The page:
Note in these examples that a plus sign (+) replaces the equals sign (=) between the source and destination IP address:port:protocol specifications. The + tells the policy agent to build "mirror" rules, which are required for reply traffic to leave the Web server. Without the mirror, you'd need to write separate rules permitting outbound traffic from the server's TCP ports 80 and 443. When you create rules in the GUI, they're mirrored automatically. Figure 1 shows the filter list for Web traffic in the GUI. Figure 2 shows the Web packet filter policy with two rules, one to block all traffic and another to permit Web traffic.

Could you accomplish the same thing with a host-based firewall? Of course, and on a Windows 2003 server that's what I'd prefer. But for a Win2K server, using IPsec to filter packets is very effective at reducing your attack surface area. Think about the roles of various servers in your organization and start to develop IPsec policies that are appropriate for those roles. Use Group Policy to assign the IPsec policies based on organizational units (OUs) that reflect the roles. You can measurably increase the security of your environment simply by implementing a method to limit the traffic that enters a server.

Using IPsec for Domain Isolation
You know who your users are—they have to authenticate to a domain controller (DC) when they want to use network resources. But what about their computers? Sure, some of them are joined to your domain. Windows doesn't require that computers belong to the domain, though. So long as a user possesses valid credentials, he or she can access network resources from any computer on the network. And XP's credential manager makes it even easier for a client that isn't joined to your domain to access network resources.

The concept of domain isolation essentially prohibits rogue machines from accessing domain resources and permits only authorized domain-joined computers to communicate with other authorized computers. You can trust domain-joined computers at least somewhat, because they use security-related technologies that you can centrally control and manage, such as Group Policy, security templates, software restriction settings, IPsec policies, and Microsoft Systems Management Server (SMS). Computers whose configuration you control are computers that do only what you allow them to do. These computers are far less dangerous in your environment than rogue unmanaged machines whose existence or configuration is unknown to you. I urge you to start thinking about domain isolation soon.

Implementing domain isolation across your domain is easier than you might think. First, add the following IPsec policy to your default domain Group Policy Object (GPO):

  • Filter list: Use the existing All IP Traffic sample filter list
  • Filter action: Encapsulating Security Payload (ESP) only, null encryption, SHA-1 integrity; require security; don't communicate with non-IPsec machines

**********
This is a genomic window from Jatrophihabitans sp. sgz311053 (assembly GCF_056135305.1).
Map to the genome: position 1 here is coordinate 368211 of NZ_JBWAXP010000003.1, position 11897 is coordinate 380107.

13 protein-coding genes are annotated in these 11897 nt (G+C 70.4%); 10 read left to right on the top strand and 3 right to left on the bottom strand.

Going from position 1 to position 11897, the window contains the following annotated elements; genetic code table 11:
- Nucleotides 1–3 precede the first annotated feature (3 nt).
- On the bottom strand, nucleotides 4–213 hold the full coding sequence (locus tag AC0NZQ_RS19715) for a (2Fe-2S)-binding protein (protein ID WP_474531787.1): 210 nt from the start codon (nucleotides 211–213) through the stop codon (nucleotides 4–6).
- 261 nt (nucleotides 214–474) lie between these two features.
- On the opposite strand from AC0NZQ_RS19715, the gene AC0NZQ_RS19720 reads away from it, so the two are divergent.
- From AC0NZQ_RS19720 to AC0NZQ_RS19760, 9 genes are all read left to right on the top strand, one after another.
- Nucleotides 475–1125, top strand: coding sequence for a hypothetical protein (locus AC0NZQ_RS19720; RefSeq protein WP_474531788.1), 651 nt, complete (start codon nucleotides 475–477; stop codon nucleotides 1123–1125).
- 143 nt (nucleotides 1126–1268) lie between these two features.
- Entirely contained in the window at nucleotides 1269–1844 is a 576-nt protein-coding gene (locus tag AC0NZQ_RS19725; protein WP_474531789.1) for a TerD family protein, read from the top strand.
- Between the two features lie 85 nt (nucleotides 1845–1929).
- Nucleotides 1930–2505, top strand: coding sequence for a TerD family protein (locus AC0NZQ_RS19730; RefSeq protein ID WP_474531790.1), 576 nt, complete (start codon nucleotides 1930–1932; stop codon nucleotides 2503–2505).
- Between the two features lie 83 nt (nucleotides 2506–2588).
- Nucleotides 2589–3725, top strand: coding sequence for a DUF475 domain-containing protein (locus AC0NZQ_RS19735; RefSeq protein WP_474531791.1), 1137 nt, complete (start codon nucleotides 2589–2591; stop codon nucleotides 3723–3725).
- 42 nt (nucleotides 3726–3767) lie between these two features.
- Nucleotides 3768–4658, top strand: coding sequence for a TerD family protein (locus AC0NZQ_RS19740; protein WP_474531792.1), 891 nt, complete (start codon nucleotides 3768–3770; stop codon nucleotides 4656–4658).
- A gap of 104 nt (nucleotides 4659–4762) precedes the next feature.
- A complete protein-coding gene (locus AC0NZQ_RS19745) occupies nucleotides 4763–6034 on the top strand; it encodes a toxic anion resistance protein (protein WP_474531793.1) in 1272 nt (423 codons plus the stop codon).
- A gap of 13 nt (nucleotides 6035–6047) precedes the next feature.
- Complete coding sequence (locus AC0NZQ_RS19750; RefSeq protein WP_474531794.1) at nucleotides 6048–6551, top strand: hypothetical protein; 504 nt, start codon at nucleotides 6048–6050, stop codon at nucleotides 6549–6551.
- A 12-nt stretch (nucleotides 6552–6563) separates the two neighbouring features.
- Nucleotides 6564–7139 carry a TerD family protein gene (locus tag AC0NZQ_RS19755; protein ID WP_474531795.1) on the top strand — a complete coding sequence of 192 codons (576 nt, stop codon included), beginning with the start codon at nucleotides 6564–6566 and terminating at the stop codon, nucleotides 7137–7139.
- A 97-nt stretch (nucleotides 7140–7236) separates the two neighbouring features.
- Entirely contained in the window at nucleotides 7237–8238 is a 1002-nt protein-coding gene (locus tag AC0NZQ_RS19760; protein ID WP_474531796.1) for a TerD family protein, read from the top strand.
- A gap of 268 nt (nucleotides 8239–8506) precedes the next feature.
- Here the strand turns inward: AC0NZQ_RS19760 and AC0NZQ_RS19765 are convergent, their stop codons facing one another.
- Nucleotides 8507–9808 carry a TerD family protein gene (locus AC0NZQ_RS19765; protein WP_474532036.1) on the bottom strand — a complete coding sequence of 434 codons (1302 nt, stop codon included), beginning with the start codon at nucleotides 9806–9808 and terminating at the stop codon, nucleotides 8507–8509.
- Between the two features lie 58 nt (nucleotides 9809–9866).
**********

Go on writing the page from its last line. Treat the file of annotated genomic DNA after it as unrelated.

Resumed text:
• Rule: link the list with the action; all interfaces; no tunnel; Kerberos authentication; no default response

Use ESP-null because you're interested in per-packet authentication, not encryption. Privacy isn't a requirement—only authentication and integrity, which SHA-1 hashes provide. You could use IPsec Authentication Header (AH) rather than ESP-null, but then your policy wouldn't work with devices that communicate over Network Address Translation (NAT) devices.

You also need to create a policy that exempts your DCs, because clients need to communicate with them to authenticate and get the Kerberos ticket that's used for all other communications:

  • Filter list: filters with the addresses or address ranges of your DCs
  • Filter action: permit
  • Rule: link the list with the action; all interfaces; no tunnel; any authentication method

You'll need similar policies for machines that can't participate in IPsec, such as network printers.

After you test and deploy these policies, nondomain machines will be unable to communicate with any domain-joined machine because domain members require IPsec. Clients can't get the policy unless they join the domain. Clients outside the domain can't "roll their own" policy because the IPsec policy requires Kerberos, which works only if the client is in the domain. All domain members receive the policy and therefore can communicate with all other domain members.

The network edge is moving inward; indeed, it's becoming more difficult to identify the outside border of a network the way we once did. Instead of an egg with a hard perimeter and a gooey inside, we now view the network as more like an onion with nested layers. We're arriving at a time in which every layer—every computer—must be secured. IPsec is the right technology to help fortify every host in your network.

Project Snapshot: How to
PROBLEM: Create IPsec policies for three purposes: to stop worms from spreading on your network, to protect servers, and to isolate a domain.
WHAT YOU NEED: Windows 2003, XP, or Win2K; Netsh Ipsec command for Windows 2003, ipseccmd.exe for XP, or ipsecpol.exe for Win2K.
DIFFICULTY: 3 out of 5
PROJECT STEPS:
  1. Plan your filtering requirements.
  2. Define and create the filter lists.
  3. Define and create corresponding filter actions.
  4. Link lists and actions together in rules in a policy.
  5. Apply the policy to your computers using the policy editor or command-line tools.
  6. Adjust the policy and its elements as necessary.